Even if your teacher demands size 12 Times New Roman, you might be tempted to change it anyway. Slight changes are fairly hard to measure in a printout, however, it is possible. For instance, if a teacher were to print out the word “the” in Times New Roman size 12 on a piece of transparency paper, they could then hold it over a word “the” in your essay and confirm whether or not it’s identical. Probably not going to happen, but it actually has happened to me before.
Space Between lines
The spacing between lines is very difficult to measure because although in most fonts the top and bottom edges vary significantly. In some fonts, there is a common edge except for letters that hang above or below the line, but in fonts that are meant to look more like handwriting, there is not. In any case, even with common edges, it’s not likely that your teacher will whip out a ruler and measure. Too large a gap may arouse suspicion, but changing an essay from double spaced to 2.1 spacing may actually make a large difference. The thing to remember is that the longer the base essay, the more they amplify the length. So for instance, if your essay is 10 lines with double spacing, and you change the spacing to 2.1, you get an extra 0.1 of a line for every line you’ve written, and 0.1×10 = 1. So, for every ten lines you actually write, you get the effect of having written eleven instead. For an essay that’s 4.5 pages, this tiny change can easily bring you over the 5 page mark and is virtually undetectable. Below is two paragraphs, the left with single spacing and the right is 1.1 spacing. This really demonstrates the potential of the small change.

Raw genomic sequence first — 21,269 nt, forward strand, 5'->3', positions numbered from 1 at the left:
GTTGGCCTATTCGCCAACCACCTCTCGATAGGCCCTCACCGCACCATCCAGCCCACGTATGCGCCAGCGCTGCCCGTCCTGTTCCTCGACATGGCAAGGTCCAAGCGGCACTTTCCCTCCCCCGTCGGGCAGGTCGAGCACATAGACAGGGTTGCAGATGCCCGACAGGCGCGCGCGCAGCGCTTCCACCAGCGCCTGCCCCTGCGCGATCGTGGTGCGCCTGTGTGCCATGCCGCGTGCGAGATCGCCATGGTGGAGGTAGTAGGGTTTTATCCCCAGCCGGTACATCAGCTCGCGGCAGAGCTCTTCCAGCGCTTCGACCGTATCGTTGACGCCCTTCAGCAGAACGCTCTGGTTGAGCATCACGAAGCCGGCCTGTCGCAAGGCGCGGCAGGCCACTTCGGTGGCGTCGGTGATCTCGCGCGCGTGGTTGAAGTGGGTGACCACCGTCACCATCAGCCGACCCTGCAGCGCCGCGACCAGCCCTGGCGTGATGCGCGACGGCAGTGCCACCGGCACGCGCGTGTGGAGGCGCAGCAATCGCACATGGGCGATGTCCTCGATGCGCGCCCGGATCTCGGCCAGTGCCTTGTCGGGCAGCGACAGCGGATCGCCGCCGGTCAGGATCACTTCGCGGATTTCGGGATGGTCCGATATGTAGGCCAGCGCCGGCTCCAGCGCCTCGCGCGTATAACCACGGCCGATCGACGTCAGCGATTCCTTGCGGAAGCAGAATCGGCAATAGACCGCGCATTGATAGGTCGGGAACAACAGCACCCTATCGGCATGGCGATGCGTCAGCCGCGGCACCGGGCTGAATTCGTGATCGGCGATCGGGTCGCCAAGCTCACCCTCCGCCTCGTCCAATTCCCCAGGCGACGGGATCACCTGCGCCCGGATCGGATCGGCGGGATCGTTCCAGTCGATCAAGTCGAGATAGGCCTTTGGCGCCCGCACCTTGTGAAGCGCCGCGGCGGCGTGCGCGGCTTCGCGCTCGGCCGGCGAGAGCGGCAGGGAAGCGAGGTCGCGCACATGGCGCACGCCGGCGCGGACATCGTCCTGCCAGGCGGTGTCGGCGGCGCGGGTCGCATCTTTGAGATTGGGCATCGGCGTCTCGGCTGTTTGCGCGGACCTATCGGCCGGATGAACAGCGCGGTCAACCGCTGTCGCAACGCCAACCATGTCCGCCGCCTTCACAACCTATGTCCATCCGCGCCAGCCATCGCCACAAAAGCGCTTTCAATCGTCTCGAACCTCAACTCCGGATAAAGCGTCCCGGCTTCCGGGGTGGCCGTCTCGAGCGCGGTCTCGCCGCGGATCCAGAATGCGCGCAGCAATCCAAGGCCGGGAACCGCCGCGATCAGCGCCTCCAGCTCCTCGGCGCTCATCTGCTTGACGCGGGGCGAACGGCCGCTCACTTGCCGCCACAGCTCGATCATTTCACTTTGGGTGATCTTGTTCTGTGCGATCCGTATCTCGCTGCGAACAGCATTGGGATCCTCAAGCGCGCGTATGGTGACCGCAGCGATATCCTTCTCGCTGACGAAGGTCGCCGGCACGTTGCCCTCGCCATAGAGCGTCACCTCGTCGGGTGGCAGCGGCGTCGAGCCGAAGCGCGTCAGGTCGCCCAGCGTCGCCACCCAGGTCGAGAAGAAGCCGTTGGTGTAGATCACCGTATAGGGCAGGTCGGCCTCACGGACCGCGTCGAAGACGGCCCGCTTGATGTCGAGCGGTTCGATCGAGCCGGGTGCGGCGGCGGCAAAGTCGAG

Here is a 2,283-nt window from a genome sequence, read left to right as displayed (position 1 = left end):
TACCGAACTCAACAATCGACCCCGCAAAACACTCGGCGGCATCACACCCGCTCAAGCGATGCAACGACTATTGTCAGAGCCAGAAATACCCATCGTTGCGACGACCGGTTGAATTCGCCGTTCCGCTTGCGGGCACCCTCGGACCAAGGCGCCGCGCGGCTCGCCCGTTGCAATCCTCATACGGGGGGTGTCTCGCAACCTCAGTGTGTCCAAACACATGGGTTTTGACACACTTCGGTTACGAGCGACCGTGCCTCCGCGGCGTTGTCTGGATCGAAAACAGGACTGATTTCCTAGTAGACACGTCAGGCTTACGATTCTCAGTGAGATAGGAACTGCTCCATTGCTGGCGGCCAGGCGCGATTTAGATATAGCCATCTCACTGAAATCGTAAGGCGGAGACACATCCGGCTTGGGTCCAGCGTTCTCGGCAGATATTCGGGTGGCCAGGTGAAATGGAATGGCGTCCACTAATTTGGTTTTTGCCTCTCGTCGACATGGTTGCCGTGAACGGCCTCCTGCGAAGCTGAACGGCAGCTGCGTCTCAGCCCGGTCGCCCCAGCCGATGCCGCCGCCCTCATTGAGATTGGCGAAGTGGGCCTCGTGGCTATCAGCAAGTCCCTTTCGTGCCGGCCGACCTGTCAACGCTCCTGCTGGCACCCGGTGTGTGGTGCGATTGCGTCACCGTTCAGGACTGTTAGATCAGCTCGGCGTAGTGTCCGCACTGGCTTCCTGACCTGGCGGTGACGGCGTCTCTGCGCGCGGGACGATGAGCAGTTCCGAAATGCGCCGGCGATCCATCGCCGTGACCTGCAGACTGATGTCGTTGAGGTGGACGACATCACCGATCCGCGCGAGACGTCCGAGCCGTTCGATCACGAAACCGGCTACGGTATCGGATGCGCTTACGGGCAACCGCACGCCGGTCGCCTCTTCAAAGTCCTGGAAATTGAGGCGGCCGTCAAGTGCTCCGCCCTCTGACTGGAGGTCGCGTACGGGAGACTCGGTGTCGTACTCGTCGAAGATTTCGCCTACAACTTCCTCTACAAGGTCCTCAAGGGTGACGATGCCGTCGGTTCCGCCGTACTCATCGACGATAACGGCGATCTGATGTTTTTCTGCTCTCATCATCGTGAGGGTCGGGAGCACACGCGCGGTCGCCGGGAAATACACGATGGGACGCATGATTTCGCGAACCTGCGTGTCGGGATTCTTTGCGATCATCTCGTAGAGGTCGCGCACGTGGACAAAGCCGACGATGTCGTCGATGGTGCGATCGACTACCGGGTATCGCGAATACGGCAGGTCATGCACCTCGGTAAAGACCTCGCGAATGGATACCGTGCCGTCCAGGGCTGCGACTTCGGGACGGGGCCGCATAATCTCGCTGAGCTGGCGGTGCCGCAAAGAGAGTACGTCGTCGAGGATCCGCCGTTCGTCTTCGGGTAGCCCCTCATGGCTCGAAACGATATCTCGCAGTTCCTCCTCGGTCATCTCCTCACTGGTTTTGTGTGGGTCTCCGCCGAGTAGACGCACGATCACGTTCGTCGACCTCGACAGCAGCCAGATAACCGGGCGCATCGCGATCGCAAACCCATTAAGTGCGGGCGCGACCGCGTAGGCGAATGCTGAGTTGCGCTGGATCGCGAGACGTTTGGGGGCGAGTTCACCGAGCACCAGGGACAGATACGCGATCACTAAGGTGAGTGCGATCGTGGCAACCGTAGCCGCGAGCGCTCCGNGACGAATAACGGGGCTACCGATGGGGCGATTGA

To change the spacing between lines, you’ll need to access the “Paragraph” menu (I believe that in older versions of Word this could be done by going to Format -> Paragraph). In Word 2007, it can be accessed by going to the “Page Layout” tab of the ribbon and clicking on the pop-out button of the Paragraph rectangle.
From there, under Line Spacing, choose “Multiple”, and under At, choose a number close to something normal, like 1.1 or 2.1. You can increase this difference at the risk of the teacher noticing.
Changing the margins of a page is another great way to change the length of your paper. By decreasing the amount of space the words can take up per page, you increase the number of pages required to fit your existing content. Changing the left margin is a bit risky since most papers are left-justified, meaning that the left edge will be relatively the same for all papers. The right margin, however, can be changed to your heart’s content, since the length of words, number of letters, and number of spaces greatly affect each line’s right edge. You can also increase the amount of space taken up by the header and footer of a document.
Lengthen Header Content
One final way you can make a paper appear longer is by adding more lines to the header of your document. If you make it too long, be sure to have it on only the first page and not every page, as this would be incredibly obvious.
If your teacher demands that an essay be 5 pages long and no longer, but your paper is slightly longer, you can use these same techniques in reverse to make your paper look shorter. For instance, you can change double spacing to 1.9 spacing, or increase the margins.